The walls in Hajnalka's Studio are adorned with her watercolor paintings. With her love of nature, it is only natural that trees, plants, and flowers emerge in her paintings. She is a member of the Puget Sound Sumi Society and the Northwest Watercolor Society. Multi-talented, Hajni also sews most of her clothes, fashions jewelry, lotion bars, and makes Ukranian batik eggs. With their love of music and art, the Joslyns are offering the studio for hire for music instructors to teach students and to Christmas in the Country in support of the arts.
The Gazebo by the Chicken Coop
Hajni Gathers Eggs
Pond & Fountain Surrounded by Ajuga
Hajni and her sister shop at Stephens House during Christmas in the Country 2007
Fortner Home front view with new Gazebo
Bob & Nancy Fortner invite discovery of their secluded, self-designed woodland home nestled within ten acres of forest land near the Grand Forest. Completed in 1999, the home resembles a scaled-down version of our nation's historic park lodges. An upgraded workshop and attic adjacent to and above their garage house their commercial kitchen for preparing the farm products. The Fortners love of "the natural" and their visionary and entreprenerial spirits have expanded their horizons within the confines of their rural retreat. Fondly dubbed "Sweetlife Farm", the Fortners make natural skincare products, preserves, vinegars, sauces and herbal salts and sugars from their own honey, berries, fruits, flowers and herbs. This year they are adding a new Cocoa Local flavor to the wildly popular original flavors, and a new line of creamed honeys. There will be plenty of mouthwatering rosemary shortbread and assorted gift boxes of Sweetlife Farm products ready to share with the lucky people on your holiday gift list.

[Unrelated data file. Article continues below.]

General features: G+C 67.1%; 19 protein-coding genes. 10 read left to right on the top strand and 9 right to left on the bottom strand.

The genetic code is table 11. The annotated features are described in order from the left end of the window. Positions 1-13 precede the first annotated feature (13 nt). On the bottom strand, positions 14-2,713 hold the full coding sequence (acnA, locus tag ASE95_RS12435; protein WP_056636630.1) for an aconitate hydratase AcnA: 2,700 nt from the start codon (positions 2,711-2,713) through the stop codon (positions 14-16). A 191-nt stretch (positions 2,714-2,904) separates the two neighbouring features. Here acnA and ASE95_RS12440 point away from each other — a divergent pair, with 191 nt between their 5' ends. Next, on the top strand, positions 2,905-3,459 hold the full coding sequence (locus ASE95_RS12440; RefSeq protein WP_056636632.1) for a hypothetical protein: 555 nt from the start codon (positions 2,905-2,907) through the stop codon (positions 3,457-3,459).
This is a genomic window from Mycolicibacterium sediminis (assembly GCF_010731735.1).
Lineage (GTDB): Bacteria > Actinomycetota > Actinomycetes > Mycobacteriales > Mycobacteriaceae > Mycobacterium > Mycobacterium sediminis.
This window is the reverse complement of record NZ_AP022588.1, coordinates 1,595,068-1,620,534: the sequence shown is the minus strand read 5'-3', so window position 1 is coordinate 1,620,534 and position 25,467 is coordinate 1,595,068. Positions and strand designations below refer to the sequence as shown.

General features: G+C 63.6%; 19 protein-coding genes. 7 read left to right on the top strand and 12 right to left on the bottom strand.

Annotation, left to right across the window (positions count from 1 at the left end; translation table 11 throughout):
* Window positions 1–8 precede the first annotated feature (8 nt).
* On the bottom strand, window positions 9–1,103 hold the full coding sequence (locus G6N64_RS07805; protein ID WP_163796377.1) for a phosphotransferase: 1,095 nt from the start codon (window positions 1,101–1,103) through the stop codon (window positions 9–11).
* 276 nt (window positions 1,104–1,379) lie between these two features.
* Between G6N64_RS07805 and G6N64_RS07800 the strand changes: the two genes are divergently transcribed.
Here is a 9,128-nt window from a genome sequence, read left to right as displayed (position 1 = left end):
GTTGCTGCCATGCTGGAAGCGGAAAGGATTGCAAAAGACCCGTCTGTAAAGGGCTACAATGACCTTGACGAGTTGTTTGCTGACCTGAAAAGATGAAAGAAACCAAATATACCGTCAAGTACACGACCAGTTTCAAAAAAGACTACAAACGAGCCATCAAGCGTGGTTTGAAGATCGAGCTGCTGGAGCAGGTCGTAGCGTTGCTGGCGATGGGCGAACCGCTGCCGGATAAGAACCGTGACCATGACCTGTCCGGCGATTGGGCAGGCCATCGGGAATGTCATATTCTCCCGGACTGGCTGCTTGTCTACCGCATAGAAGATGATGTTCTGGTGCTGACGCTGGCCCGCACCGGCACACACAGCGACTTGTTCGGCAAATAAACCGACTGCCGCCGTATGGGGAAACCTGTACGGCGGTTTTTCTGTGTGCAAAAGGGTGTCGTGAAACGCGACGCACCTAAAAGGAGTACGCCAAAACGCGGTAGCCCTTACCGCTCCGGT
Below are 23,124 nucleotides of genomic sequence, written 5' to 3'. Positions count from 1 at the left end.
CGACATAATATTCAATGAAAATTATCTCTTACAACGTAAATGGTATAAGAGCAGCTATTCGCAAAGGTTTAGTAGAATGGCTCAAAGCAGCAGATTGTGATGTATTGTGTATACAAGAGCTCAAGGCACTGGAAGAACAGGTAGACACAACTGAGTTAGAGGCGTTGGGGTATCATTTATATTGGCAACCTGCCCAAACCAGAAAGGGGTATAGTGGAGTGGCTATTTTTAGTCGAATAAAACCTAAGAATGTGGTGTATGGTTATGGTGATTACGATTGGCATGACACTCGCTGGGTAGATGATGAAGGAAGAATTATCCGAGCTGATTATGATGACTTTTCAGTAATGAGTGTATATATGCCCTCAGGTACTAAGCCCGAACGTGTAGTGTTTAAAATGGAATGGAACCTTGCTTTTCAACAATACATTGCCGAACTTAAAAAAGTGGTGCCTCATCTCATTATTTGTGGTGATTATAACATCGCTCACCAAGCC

Greetings from Bob & Nancy:
"We live, cook and garden on 10 acres near the Grand Forest. Since moving the book business home in 1999 we have been able to focus on two of our passions: gardening and cooking, and maintain large vegetable, herb and flower gardens, along with a modest orchard and a few beehives. In 2006, our eyes got “bigger than our stomachs,” as Nancy’s father would say, and we went with the notion that if a few rows of berries and lavender are good, then a lot more would be great—we now have a bountiful harvest of both, and have added a new kitchen in which to process the farm’s bounty. This year in order to focus primarily on the farm and farm products, we closed our online bookstore. We added a greenhouse, new raised beds, a chicken coop, and a wood-fired bread oven housed in a gazebo near the house. Our goal is to feed ourselves as much as is practical from our garden, share the excess, and supplement with foods grown as close to home as possible, from trusted sources. With just the two of us working our garden and producing food and other handmade products, our days remain full, and the quality of life superb. Friends and family occasionally show up to help us pick or help wrap and label products, but for the most part we are the “do it yourself twins.” There are those who would deny us the “farmer” label, but whatever we’re called, we’re all about homegrown, homemade and sharing the bounty! "